MONTREAL, QC — Minnesota Wild general manager Bill Guerin said Kirill Kaprizov remains in Russia and is doing well, denying a report the star winger returned to the U.S. and adding the team is trying to find out more about the situation.
Russian newspaper Sport-Express reported Wednesday that Kaprizov immediately returned to the U.S. after Philadelphia Flyers goaltending prospect Ivan Fedotov was taken to a remote military base in northern Russia because his name was linked to fraudulent military identification.
“He’s in Russia, and he’s doing fine,” Guerin said after the annual GMs meeting at the NHL draft. “He’s with his friends and with his family.”
Uncertainty surrounding Kaprizov comes at an uneasy time with war still raging in Ukraine after Fedotov reportedly was picked up by law enforcement in Russia last week ahead of a planned move to the U.S. Fedotov, 25, signed with Philadelphia in May after his contract in the Russia-based Kontinental Hockey League expired.
Flyers GM Chuck Fletcher had no update on Fedotov’s status.
“I think it’s best that I limit my public comments on the matter,” Fletcher said. “It’s obviously a sensitive situation, and we’re doing our best to stay abreast of developments, and that’s probably the best way to leave it.”
The NHL has not given teams any formal guidance about getting Russian players back before next season, which is a logistical challenge based on the U.S., Canada and other countries suspending travel to and from Russia and Belarus. The Players’ Association is beginning to look into how to assist players, if necessary.
Washington Capitals GM Brian MacLellan said he was not worried about star captain Alex Ovechkin or defenseman Dmitry Orlov getting back to North America before training camp opens in mid-September.
“I think obviously there’s a little uncertainty,” MacLellan, said. “But talking to our guys, I think everybody’s pretty comfortable that they’re coming back and they’re playing next year, so I can go by what our players say and their comfort level with it. And there might be some uncertainty, but I think we’re pretty confident they’re all coming back to play.”
New York Islanders GM Lou Lamoriello said he had no concern about Ilya Sorokin returning and said the young goalie being in Russia had “no bearings” on what the team might do with veteran netminder Semyon Varlamov, who has one year left on his contract.
Kaprizov, the best player on the 2018 gold medal-winning Russian Olympic team who has become the face of the Wild, is set to enter the second season of a $45 million, five-year deal.
Guerin said he was “not overly concerned” about Kaprizov going home to Russia after Minnesota was eliminated in the first round of the playoffs. He’s attempting not to worry too much about Kaprizov returning.
“All I’m trying to do is get information and not jump the gun or push the panic button on anything,” Guerin said.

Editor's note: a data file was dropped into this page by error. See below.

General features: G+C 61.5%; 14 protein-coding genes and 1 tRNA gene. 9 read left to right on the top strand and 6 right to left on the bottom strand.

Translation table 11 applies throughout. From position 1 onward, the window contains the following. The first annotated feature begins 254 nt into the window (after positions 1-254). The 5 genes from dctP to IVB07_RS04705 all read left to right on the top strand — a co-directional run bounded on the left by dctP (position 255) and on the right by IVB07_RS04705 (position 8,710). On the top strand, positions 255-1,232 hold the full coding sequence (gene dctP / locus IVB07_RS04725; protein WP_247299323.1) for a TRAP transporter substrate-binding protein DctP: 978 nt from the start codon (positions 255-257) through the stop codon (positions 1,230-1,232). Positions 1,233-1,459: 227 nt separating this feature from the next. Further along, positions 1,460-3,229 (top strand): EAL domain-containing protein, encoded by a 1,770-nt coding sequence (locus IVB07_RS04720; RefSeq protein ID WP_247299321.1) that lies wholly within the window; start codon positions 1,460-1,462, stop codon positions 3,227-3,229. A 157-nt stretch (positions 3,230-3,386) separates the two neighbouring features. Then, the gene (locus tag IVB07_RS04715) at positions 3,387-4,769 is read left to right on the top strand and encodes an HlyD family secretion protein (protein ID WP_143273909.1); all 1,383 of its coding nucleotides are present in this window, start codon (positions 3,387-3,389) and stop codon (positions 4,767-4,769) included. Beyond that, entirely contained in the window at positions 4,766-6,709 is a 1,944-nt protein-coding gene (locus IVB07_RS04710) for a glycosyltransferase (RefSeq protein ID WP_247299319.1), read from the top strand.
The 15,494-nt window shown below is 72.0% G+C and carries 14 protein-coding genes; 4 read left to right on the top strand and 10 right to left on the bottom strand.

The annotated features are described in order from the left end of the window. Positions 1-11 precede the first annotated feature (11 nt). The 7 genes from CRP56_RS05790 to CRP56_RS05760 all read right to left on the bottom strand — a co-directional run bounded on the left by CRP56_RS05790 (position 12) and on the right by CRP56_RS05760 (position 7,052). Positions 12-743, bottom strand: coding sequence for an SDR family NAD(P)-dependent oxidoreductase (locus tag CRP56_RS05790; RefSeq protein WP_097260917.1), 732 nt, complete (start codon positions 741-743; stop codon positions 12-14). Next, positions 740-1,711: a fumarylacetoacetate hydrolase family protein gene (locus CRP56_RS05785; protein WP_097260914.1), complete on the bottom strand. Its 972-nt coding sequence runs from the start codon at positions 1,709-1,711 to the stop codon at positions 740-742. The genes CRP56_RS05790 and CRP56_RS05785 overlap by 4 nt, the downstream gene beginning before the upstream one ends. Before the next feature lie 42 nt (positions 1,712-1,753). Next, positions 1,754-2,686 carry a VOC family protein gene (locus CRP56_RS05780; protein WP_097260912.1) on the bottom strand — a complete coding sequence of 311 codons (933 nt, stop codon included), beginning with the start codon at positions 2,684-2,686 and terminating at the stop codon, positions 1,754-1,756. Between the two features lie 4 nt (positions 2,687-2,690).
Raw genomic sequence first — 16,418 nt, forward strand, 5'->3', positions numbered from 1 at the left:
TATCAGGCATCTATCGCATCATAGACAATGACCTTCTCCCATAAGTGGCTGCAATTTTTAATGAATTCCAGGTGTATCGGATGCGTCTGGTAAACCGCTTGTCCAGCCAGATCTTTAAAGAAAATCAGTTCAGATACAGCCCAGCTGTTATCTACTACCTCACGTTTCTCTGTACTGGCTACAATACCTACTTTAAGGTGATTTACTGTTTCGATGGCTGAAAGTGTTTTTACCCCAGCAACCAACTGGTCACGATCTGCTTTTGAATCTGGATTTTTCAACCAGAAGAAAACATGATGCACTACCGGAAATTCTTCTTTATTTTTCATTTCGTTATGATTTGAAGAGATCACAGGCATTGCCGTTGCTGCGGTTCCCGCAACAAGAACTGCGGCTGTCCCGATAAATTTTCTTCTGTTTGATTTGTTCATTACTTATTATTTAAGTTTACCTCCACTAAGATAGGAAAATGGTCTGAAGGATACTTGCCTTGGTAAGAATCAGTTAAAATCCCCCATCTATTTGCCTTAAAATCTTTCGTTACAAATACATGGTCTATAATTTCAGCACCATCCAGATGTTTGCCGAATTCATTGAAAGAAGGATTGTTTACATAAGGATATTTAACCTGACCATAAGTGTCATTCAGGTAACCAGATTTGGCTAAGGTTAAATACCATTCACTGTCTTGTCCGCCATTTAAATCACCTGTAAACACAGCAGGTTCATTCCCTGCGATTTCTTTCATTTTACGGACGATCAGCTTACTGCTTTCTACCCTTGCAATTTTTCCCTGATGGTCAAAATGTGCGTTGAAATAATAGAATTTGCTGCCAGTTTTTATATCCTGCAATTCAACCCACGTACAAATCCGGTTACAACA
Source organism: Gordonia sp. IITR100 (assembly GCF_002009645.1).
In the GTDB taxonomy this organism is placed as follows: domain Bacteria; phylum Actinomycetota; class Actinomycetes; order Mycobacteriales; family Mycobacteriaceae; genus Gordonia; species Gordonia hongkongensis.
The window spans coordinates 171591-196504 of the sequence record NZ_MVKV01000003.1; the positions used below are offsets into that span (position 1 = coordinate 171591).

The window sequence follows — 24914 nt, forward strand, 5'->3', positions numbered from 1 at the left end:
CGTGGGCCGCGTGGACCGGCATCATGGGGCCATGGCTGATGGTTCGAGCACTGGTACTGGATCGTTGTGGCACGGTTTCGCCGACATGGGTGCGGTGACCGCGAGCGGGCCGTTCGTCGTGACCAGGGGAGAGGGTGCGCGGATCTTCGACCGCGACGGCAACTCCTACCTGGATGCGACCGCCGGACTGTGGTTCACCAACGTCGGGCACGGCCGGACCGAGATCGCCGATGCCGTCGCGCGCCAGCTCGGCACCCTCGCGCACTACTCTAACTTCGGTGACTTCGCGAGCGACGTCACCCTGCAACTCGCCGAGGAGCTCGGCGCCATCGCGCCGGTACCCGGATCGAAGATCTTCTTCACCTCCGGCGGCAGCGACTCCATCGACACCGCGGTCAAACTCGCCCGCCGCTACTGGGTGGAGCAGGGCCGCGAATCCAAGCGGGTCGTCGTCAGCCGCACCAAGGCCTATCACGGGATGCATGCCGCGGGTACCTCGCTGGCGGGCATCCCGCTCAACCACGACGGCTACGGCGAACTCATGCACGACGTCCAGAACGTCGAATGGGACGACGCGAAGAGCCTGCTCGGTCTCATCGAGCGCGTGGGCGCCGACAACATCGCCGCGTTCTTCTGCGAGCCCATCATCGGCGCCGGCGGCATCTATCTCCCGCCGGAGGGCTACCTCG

FREE AGENT WATCH
A week away from the start of free agency, defenseman Kris Letang is much closer to re-signing with the Pittsburgh Penguins than center Evgeni Malkin, and the Nashville Predators continue to work to keep forward Filip Forsberg.
Penguins GM Ron Hextall expects to have Letang signed in the coming days. Malkin? Not so much.
“I’d be surprised if we don’t get Kris done,” he said. “Geno, we’re still working on, so they’re at a different stage.”
The Predators are down to the late stages of talks with Forsberg, who’s coming off setting career highs with 42 goals, 42 assists and 84 points in 69 games.
“We’re so close to the deadline,” GM David Poile said. “We’re all going to know pretty soon. Just keep pecking away, and we’re just putting our best foot forward.”
Some deals are already getting done. Columbus on Wednesday re-signed restricted free agent defenseman Adam Boqvist to a $7.8 million, three-year deal.
MILE HIGH BANNER RAISING OCT. 12
The NHL released its regular-season schedule, which features the Colorado Avalanche raising their Stanley Cup banner before hosting the Chicago Blackhawks on Oct. 12.
The Avalanche won their third title by beating the two-time defending champion Tampa Bay Lightning in six games. The teams will meet twice over the span of six days after the All-Star break, with the Avalanche playing at Tampa Bay on Feb. 9, and the Lightning traveling to Colorado on Feb. 14.
The 1,312-game schedule opens with the resumption of the NHL’s Global Series, which had been canceled the past two seasons because of the pandemic. The Nashville Predators will face the San Jose Sharks in Prague, Czech Republic, in a two-game set Oct. 7 and 8. Colorado and the Blue Jackets will travel to Tampere, Finland, to play games on Nov. 4 and 5.
The formal schedule in North America opens with two games on Oct. 11, when Tampa Bay travels to FACE the New York Rangers in a rematch of the Eastern Conference final, and the Los Angeles Kings play at the Vegas Golden Knights.
The remainder of the schedule returns to normal after being disrupted by the pandemic the past two years, with the season scheduled to end on April 13.
Watch more of Minnesota sports:
Watch the latest sports videos - from high school hockey to the Minnesota Vikings and everything in between - in our YouTube playlist: